30. 30.
    Sepúlveda, D. E., Andrews, B. A., Papoutsakis, E. T., Asenjo, J. A. (2010). Metabolic flux analysis of embryonic stem cells using three distinct differentiation protocols and comparison to gene expression patterns. Biotechnology Progress, 26(5), 1222–1229.CrossRefGoogle Scholar
  31. 31.
    Yanes, O., Clark, J., Wong, D. M., Patti, G. J., Sánchez-Ruiz, A., Benton, H. P., et al. (2010). Metabolic oxidation regulates embryonic stem cell differentiation. Nature Chemical Biology, 6(6), 411–417.CrossRefGoogle Scholar
  32. 32.
    Filvaroff, E. H., Guillet, S., Zlot, C., Bao, M., Ingle, G., Steinmetz, H. (2002). Stanniocalcin 1 alters muscle and bone structure and function in transgenic mice. Endocrinology, 143(9), 3681–3690.CrossRefGoogle Scholar
  33. 33.
    Dallmann, R., Touma, C., Palme, R., Albrecht, U., Steinlechner, S. (2006). Impaired daily glucocorticoid rhythm in per1 (brd) mice. Journal of Comparative Physiology A, Sensory, Neural, and Behavioral Physiology, 192(7), 769–775.CrossRefGoogle Scholar
  34. 34.
    Ando, H., Takamura, T., Matsuzawa-Nagata, N., Shima, K. R., Eto, T., Misu, H., et al. (2009). Clock gene expression in peripheral leucocytes of patients with type 2 diabetes. Diabetologia, 52(2), 329–335.CrossRefGoogle Scholar
  35. 35.
    Krapivner, S., Chernogubova, E., Ericsson, M., Ahlbeck-Glader, C., Hamsten, A., van ’t Hooft, F. M. (2007). Human evidence for the involvement of insulin-induced gene 1 in the regulation of plasma glucose concentration. Diabetologia, 50(1), 94–102.CrossRefGoogle Scholar
  36. 36.
    Nebert, W. D., Dalton, P. T. (2006). The role of cytochrome p450 enzymes in endogenous signalling pathways and environmental carcinogenesis. Nature Reviews Cancer, 6, 947–960.CrossRefGoogle Scholar
  37. 37.
    Sarath Babu, V. R., Patra, N. G., Karanth, S., Kumar, M. A., Thakur, M. S. (2007). Development of a biosensor for caffeine. Analytica Chimica Acta, 582(2), 329–334.CrossRefGoogle Scholar
  38. 38.
    Saitoh, H., Namatame, Y., Hirano, A., Sugawara, M. (2004). An excised patch membrane sensor for arachidonic acid released in mouse hippocampal slices under stimulation of l-glutamate. Analytical Biochemistry, 329(2), 163–172.CrossRefGoogle Scholar
  39. 39.
    Turner, S. K., Daff, K. L., Chapman, S. N., Holt, R. A., Govindaraj, S., Poulos, T. L., et al. (1997). Redox control of the catalytic cycle of flavocytochrome p-450 BM3. Biochemistry, 36(45), 13816–13823.CrossRefGoogle Scholar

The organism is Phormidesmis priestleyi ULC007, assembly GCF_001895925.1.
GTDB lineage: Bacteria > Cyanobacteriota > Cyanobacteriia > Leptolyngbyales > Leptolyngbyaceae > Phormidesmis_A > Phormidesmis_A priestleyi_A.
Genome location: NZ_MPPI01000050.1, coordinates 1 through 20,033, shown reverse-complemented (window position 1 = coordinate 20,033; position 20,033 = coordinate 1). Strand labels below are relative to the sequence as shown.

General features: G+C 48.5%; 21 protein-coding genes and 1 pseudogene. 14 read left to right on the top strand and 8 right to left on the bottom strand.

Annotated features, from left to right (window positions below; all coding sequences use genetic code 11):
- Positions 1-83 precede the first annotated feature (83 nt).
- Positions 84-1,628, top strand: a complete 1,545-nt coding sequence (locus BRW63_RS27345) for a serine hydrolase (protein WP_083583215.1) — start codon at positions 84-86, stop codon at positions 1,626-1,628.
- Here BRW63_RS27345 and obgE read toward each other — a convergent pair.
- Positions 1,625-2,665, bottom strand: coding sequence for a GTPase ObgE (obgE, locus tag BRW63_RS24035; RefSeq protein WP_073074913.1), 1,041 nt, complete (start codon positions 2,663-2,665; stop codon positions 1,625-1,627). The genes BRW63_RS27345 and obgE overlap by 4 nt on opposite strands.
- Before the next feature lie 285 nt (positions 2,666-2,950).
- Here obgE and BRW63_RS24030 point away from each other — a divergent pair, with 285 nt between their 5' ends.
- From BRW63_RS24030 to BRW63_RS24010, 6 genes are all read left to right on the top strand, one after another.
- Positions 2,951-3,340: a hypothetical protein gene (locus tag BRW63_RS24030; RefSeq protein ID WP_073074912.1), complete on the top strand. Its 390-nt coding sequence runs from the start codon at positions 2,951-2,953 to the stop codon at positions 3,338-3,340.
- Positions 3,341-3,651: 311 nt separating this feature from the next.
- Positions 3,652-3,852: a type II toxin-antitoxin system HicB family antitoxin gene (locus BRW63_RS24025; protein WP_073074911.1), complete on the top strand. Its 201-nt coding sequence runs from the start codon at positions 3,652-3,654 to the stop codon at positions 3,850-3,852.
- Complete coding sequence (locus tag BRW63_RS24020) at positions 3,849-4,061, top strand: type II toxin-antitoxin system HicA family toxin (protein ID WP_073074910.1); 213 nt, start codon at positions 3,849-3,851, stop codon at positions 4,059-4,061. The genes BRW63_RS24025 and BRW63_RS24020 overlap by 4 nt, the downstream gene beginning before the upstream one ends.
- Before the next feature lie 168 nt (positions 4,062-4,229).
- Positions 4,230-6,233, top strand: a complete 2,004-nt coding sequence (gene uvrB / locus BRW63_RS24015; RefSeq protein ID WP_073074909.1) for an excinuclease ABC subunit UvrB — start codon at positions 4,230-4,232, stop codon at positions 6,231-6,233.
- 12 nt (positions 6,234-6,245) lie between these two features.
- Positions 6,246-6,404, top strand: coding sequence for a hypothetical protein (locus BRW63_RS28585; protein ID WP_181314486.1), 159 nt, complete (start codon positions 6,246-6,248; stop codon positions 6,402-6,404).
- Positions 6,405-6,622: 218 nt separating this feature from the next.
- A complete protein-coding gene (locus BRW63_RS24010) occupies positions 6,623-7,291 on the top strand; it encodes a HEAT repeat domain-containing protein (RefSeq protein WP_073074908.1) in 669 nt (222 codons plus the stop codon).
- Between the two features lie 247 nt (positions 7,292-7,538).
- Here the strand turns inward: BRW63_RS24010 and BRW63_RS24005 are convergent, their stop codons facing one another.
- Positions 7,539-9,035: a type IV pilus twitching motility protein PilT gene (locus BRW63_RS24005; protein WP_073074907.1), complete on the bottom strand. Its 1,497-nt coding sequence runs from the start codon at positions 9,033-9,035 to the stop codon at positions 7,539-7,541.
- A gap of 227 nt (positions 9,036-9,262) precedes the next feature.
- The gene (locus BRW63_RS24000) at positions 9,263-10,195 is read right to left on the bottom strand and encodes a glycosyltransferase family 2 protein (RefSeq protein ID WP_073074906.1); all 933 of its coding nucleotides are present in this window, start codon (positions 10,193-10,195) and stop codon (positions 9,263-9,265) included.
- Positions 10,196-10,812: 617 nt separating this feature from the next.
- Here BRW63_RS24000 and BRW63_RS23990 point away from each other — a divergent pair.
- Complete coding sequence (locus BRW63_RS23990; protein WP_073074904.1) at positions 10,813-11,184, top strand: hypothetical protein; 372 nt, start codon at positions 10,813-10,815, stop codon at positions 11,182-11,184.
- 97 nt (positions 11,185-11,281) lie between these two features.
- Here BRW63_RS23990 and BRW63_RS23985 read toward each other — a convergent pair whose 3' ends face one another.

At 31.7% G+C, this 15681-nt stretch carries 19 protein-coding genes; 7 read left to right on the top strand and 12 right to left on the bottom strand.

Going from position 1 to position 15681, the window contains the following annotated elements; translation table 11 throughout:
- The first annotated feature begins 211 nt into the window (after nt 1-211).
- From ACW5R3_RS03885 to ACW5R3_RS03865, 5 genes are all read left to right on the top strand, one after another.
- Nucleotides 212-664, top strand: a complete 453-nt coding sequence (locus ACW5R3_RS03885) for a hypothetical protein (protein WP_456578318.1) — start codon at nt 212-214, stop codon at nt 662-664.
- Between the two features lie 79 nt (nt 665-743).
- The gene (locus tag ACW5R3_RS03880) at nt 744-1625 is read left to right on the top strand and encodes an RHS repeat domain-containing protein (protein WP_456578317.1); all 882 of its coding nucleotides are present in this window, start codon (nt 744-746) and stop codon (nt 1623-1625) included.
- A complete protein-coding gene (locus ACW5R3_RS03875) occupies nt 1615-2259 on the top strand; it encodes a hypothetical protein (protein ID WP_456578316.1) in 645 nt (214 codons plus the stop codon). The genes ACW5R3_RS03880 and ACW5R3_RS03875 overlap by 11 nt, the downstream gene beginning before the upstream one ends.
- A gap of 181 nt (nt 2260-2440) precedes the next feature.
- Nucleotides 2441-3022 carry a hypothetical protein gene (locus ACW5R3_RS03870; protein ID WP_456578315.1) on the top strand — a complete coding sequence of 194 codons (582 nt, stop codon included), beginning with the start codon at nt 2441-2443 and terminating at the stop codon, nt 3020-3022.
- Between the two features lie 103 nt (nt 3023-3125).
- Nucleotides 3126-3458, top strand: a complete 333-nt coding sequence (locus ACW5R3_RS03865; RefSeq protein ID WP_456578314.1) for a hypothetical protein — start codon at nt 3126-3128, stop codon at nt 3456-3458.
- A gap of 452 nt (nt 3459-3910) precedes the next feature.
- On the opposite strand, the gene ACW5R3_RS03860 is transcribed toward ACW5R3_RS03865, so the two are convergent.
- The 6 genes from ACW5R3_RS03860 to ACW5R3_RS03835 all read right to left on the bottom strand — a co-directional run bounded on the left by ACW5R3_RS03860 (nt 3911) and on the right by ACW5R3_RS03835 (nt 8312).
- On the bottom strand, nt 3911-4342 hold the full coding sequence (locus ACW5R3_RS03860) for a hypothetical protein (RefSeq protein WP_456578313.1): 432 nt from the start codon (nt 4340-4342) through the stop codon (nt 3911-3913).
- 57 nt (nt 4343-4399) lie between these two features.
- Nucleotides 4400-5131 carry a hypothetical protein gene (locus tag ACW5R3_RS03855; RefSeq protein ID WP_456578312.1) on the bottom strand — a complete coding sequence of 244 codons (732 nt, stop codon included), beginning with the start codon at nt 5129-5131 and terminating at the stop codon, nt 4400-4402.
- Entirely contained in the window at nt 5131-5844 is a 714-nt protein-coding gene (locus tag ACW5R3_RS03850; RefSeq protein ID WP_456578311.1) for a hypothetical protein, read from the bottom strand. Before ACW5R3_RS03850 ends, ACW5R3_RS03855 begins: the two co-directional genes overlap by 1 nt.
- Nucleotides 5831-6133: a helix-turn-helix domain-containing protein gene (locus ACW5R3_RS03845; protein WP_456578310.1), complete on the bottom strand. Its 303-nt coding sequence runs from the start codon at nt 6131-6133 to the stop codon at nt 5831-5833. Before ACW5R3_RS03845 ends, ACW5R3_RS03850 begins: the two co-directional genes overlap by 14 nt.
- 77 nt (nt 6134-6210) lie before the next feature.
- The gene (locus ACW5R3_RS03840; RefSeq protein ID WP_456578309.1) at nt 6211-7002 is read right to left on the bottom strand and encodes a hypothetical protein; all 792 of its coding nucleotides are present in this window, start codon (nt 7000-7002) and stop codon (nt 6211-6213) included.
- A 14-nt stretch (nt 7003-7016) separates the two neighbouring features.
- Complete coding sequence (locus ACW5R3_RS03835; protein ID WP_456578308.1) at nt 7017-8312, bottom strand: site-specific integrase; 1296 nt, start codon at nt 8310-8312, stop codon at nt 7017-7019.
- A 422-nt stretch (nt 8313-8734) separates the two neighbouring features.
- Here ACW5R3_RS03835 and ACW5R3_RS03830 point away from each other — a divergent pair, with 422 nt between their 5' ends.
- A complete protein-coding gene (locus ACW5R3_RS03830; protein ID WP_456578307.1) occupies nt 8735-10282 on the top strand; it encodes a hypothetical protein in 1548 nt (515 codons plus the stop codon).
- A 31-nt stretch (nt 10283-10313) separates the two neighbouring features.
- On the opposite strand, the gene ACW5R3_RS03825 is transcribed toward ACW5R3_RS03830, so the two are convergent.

40. 40.
    Navet, W. R., Alberici, L. C., Douette, P., Sluse-Goffart, C. M., Sluse, F. E., Vercesi, A. E. (2004) Redox state of endogenous coenzyme q modulates the inhibition of linoleic acid-induced uncoupling by guanosine triphosphate in isolated skeletal muscle mitochondria. Journal of Bioenergetics and Biomembranes, 36(5), 493–502.CrossRefGoogle Scholar
  41. 41.
    Luo, Y.-C., Do, J.-S., Liu, C.-C. (2006). An amperometric uric acid biosensor based on modified Ir-C electrode. Biosensors and Bioelectronics, 22, 482–488.CrossRefGoogle Scholar
  42. 42.
    Jobst, I. G., Aschauer, E., Svasek, P., Varahram, M., Urban, G. (1995). Miniaturized thin film glutamate and glutamine biosensors. Biosensors and Bioelectronics, 10, 527–532.CrossRefGoogle Scholar
  43. 43.
    Guiducci, C., & Nardini, C. (2008). High parallelism, portability and broad accessibility: Technologies for genomics. ACM Journal on Emerging Technologies in Computing Systems, 4(1),1–39 (Article 3).CrossRefGoogle Scholar
  44. 44.
    Fronza, R., Tramonti, M., Atchley, W. R., Nardini, C. (2011). Joint analysis of transcriptional and post- transcriptional brain tumor data: Searching for emergent properties of cellular systems. BMC Bioinformatics, 12, 86–86.CrossRefGoogle Scholar

Copyright information

© Springer Science+Business Media, LLC 2011

Authors and Affiliations

  • Lisha Zhu
    • 1
  • Giovanna del Vecchio
    • 2
  • Giovanni de Micheli
    • 3
  • Yuanhua Liu
    • 1
  • Sandro Carrara
    • 3
  • Laura Calzà
    • 2
  • Christine Nardini
    • 1
  1. 1.Key Laboratory of Computational Biology, CAS-MPG Partner Institute for Computational Biology, Shanghai Institutes for Biological SciencesChinese Academy of SciencesShanghaiPeople’s Republic of China
  2. 2.Health Sciences and Technologies-Interdepartmental Center for Industrial Research (HST-ICIR)University of BolognaBolognaItaly
  3. 3.Integrated Systems CentreEPFLLausanneSwitzerland

Personalised recommendations